Boston Public Schools to shift to all remote learning due to rising COVID-19 rate citywide

Ha Ta, Editor-in-chief

Boston Public Schools announced today that all in-person learning will shift to remote tomorrow, Oct. 22 due to Boston’s rising COVID-19 positive test rate. Students will remain in remote learning until there are two consecutive weeks of declining infection rates, according to a press release. The BPS said the decision was made in consultation with public health officials.

The positive test rate for the seven days ending in Oct. 17 in Boston was 5.7%, an increase from the previous week’s rate of 4.4%.

Superidentent of the BPS Dr. Brenda Cassellius
Superintendent of the BPS Dr. Brenda Cassellius (Mayor’s Office Photo by Jeremiah Robinson)

Earlier this month when the city’s COVID-19 positive test rate reached over 4% for the first time since early June, Mayor Martin Walsh delayed the school reopening plan, pushing back the start date for phase III.

However, the mayor announced that schools would remain open for highest needs students – if their parents choose to let them return to school, a decision that prompted a lawsuit from the Boston Teachers Union citing safety concerns for teachers and students.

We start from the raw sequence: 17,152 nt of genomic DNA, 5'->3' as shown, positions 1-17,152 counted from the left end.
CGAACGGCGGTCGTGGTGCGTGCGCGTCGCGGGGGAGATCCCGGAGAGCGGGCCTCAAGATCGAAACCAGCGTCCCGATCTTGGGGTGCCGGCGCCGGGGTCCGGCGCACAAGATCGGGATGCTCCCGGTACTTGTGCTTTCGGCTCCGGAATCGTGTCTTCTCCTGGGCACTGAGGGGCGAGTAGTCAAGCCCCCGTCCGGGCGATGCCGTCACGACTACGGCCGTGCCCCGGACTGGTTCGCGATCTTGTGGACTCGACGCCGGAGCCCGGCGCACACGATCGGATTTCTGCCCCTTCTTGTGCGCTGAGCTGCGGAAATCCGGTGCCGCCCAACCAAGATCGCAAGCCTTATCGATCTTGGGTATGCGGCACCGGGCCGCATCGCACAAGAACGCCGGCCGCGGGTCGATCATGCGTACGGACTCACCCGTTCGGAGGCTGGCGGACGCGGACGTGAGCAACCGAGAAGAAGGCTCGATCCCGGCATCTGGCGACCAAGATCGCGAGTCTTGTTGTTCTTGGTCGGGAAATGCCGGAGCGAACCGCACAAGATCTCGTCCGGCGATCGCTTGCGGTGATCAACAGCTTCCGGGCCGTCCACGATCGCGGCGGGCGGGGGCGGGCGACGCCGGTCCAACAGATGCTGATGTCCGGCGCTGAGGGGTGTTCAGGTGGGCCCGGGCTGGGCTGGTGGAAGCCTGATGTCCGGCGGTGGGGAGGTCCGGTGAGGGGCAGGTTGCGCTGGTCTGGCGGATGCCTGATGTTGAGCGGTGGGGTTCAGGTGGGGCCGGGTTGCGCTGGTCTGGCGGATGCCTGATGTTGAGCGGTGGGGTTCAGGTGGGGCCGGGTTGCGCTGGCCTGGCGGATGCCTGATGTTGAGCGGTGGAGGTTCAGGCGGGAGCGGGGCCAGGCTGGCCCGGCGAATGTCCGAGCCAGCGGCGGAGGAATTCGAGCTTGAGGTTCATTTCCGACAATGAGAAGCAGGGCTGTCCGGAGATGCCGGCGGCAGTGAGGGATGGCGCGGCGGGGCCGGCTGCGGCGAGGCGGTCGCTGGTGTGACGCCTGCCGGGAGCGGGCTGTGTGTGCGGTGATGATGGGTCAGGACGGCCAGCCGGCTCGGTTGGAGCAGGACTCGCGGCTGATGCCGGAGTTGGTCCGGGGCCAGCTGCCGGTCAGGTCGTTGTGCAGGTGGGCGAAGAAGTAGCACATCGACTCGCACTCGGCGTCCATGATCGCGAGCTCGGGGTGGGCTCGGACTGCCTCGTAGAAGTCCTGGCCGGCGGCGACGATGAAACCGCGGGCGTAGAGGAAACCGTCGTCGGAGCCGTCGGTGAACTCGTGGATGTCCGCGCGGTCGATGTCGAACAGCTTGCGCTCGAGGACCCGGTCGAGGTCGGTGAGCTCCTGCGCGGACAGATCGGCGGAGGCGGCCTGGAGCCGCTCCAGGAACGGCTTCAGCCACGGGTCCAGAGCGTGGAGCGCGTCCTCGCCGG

The BPS announced highest needs students can choose to return to in-person learning once the citywide seven-day COVID-19 positivity rate is at or below 5% for two consecutive weeks. The next phase of in-person learning will restart only when the rate is at or below 4% for two consecutive weeks. Families will continue to have the option for fully remote learning once schools are open.

“I am heartbroken that today we have to close our doors to our highest need students. Our families are desperate for these services for their children, many of whom are non-verbal and unable to use technology in the home. We will work with the Boston Teachers Union and remain committed to providing in-person learning opportunities to our students as we are able, as we continue to prioritize our students with the highest needs for in-person learning,” said BPS Superintendent Dr. Brenda Cassellius in a press release. “I look forward to the broader Boston community doing its part in complying with the public health guidance and helping us bring this infection rate down so we can open our doors. We need your help. Our children are depending on all of us.”

The BPS said it will work with families who may need to pick up technology or other personal items students may have left at school.

For more information on the BPS reopening plan, please visit


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